Financing Ghana’s industrial revolution
Amidst a vast restructuring of the financial sector, some local banks are lending to manufacturers, but the big money needed may yet come from China
Ghana’s government launched the ‘One District One Factory’ (1D1F) policy in 2017 to spur industrial development, but many of the country’s banks are not ready to deliver the dream of a modern industrialised economy. The banking sector stumbled into a crisis in 2017 and 2018 due to a combination of economic challenges and poor management. In January, the central bank completed a restructuring of the financial sector that raised capital requirements and cut the number of banks to 23. Ghana’s strongest banks are lending to companies setting up factories, but there remains a big financing gap.
The 1D1F programme aims to establish at least one factory or industrial business in each of the country’s 216 districts by 2021. Trade and industry minister Alan Kyerematen said in May that 57 factories had been set up since the 1D1F launch and are now operational. Private companies are developing the projects, which the government is supporting through tax breaks and other incentives.
Prince Moses Ofori-atta, communications adviser at Ghana’s ministry of finance, argues that the banking sector has the potential to steer growth in the industrial sector if banks are prudent. The government, he says, has made “significant strides in ensuring that Ghanaian banks are in a strong position” to provide long-term finance. The central bank spent about $2.3bn on bond issuances as part of the financial sector restructuring.
Ghanaian economist Emmanuel Anyidoho says the problems are too deep-rooted to be solved quickly. He points to banks’ reliance on financing the government rather than the real economy. There has been a prolonged period of budget deficits and deficit financing, underpinned by treasury bill issuance by the Bank of Ghana. The bills have high interest rates, currently around 15%. Commercial banks are keen to buy them at that rate, Anyidoho says, meaning that banks are reluctant to lend to the private sector – a classic case of ‘crowding out’. The government has “provided a disincentive to the banks,” he says.
High default rates on industrial loans are a further obstacle, Anyidoho says. The country’s credit rating agency has a weak “commercial addressing system”, which means it is unable to monitor borrowers adequately. The problems are compounded
by government debts to contractors, who are the banks’ largest clients. “The level of lending at the moment cannot be said to be adequate or sustainable,” he adds.
Ofori-atta at the finance ministry says that higher capital adequacy ratios will lead to credit growth and support private-sector development, but he agrees that high costs of funds, operating costs and default risk remain significant challenges for banks.
The main banking players in Ghana include Ecobank, GCB, Barclays, Standard Chartered and Société Générale. Lucy Quainoo, a member of the board of advisers at the Chamber of Agribusiness Ghana, says that banks are, to a large extent, shouldering the burden of financing industrial policy. She points to problems like the limited supply of medium- to long-term credit financing – meaning between three and 10 years –for industry.
Oxford Business Group has estimated that Ghana needs to raise $1.5bn if district factories and industrial zones are to generate export revenue. Elikem Kuenyehia, Ghana chairman for law firm Ensafrica, says that banks have not been as responsive as the government expected. More than 30 banks were at the flagship launch of 1D1F, he says, but only five signed up to actively take part. The stressed environment of bank restructuring made it harder for banks to commit to the industrial agenda, he points out, with most having to focus on capital raising and strengthening liquidity.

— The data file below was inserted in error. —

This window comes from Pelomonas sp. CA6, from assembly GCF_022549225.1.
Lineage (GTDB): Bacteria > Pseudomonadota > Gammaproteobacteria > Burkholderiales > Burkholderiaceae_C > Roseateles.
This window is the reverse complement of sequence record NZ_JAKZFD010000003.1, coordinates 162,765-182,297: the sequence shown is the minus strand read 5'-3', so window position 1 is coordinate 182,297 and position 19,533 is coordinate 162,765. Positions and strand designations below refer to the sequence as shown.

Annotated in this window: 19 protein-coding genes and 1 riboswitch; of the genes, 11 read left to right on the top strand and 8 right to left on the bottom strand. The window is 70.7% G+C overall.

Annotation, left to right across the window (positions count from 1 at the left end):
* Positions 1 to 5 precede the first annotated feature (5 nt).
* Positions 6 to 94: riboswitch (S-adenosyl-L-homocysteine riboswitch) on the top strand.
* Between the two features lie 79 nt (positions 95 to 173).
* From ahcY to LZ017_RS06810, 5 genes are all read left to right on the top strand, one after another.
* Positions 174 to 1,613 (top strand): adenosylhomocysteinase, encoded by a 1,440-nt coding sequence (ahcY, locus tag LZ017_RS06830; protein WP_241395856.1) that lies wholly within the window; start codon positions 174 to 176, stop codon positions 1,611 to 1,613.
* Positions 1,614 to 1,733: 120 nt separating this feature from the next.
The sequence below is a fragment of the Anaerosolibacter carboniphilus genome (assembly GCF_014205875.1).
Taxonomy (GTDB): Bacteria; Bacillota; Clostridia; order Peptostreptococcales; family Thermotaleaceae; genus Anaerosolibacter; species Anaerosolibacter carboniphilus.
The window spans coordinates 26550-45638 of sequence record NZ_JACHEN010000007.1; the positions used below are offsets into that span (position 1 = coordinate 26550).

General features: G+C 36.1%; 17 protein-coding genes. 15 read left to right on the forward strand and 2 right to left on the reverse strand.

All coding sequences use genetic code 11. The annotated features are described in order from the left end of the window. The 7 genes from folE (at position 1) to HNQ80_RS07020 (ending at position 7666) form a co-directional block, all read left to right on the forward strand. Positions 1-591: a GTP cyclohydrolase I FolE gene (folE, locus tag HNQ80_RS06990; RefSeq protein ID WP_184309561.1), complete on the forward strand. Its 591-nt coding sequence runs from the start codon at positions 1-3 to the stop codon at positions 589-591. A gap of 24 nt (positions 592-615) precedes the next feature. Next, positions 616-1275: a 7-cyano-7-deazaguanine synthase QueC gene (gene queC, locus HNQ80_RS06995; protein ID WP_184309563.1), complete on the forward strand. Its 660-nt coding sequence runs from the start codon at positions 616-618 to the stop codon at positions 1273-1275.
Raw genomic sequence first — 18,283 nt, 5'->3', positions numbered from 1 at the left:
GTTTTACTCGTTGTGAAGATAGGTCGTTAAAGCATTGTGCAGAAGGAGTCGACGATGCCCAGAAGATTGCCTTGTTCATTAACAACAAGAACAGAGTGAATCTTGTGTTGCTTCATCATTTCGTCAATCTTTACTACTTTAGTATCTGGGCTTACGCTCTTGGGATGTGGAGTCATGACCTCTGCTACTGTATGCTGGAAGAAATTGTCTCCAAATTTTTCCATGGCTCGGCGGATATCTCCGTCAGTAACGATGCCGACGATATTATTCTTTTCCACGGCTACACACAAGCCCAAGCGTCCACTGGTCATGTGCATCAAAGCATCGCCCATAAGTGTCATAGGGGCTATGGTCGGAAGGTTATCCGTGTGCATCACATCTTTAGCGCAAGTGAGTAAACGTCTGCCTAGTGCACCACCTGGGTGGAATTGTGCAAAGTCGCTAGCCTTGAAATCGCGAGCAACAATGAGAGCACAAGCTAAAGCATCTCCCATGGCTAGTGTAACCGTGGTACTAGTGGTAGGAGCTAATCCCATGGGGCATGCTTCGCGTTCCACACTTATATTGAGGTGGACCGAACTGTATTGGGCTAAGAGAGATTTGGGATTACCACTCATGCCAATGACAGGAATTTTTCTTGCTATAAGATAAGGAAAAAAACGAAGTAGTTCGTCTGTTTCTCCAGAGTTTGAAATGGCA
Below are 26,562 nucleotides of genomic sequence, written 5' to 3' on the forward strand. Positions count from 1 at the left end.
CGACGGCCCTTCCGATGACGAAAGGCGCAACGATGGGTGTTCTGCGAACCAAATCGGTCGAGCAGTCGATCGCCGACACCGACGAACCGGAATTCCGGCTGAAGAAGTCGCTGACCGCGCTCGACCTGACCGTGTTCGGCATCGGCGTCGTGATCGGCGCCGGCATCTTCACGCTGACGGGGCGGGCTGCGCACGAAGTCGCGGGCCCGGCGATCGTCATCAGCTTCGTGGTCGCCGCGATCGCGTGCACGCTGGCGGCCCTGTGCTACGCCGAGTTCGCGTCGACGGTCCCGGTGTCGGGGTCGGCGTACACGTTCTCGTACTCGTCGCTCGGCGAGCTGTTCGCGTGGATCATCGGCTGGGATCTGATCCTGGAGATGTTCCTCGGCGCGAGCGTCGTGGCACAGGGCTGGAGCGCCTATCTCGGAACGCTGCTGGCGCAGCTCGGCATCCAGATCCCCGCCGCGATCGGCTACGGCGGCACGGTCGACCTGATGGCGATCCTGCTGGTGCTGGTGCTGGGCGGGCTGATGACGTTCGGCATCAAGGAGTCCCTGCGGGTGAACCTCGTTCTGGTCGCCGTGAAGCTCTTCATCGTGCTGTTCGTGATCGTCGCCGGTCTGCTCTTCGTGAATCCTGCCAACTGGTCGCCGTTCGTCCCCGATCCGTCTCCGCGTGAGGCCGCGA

GCB, Ghana’s largest bank in terms of assets, said it will commit 1bn ($194m) to 1D1F projects and set up an internal unit focused on the programme. Two factories it has financed – a timber processor and a paper goods company – are already operational in Eastern Region. The second-largest commitment came from the Ghanaian operations of Nigeria’s United Bank for Africa, totalling 880m. The government estimated the local banking sector’s willingness to finance factories at 4.4bn.
Industry borrowing requirements are mostly long-term, while the funding base of most banks in Ghana is short- to medium-term, Kuenyehia says. This mismatch “affects their willingness to be bullish in exposure to industry,” he says. Kuenyehia adds that poor credit risk assessment by banks has led to high rates of non-performing loans. He expects greater participation from the banks following the restructuring, as improved corporate governance practices are likely to reduce this risk.
Partial government subsidies on the interest to be paid on 1D1F loans – announced in March 2019 – will help, he explains. Deputy industry minister Robert Ahomka-lindsay has said that the government will cover up to 10% of the interest due on loans for 1D1F projects.
What may make a big impact in Ghana’s industrialisation is help from Beijing. Ghana is important to Beijing because of its natural resources, and, from a negligible base, China has rapidly become Ghana’s largest trading partner. Bilateral trade between the two countries was worth $6.7bn in 2017. In that year, Ghana signed a $10bn memorandum of understanding with the China Development Bank to develop its bauxite industry, with China also offering $2bn to finance the expansion of Ghana’s agricultural industry and offering financing of up to 85% of the total for 1D1F projects.
The facility will be offered to banks at low interest rates for the banks to then make the loans, Kuenyehia says. Ghana’s government hopes that Chinese demand for exported commodities will bring in $2.5bn of annual revenue.
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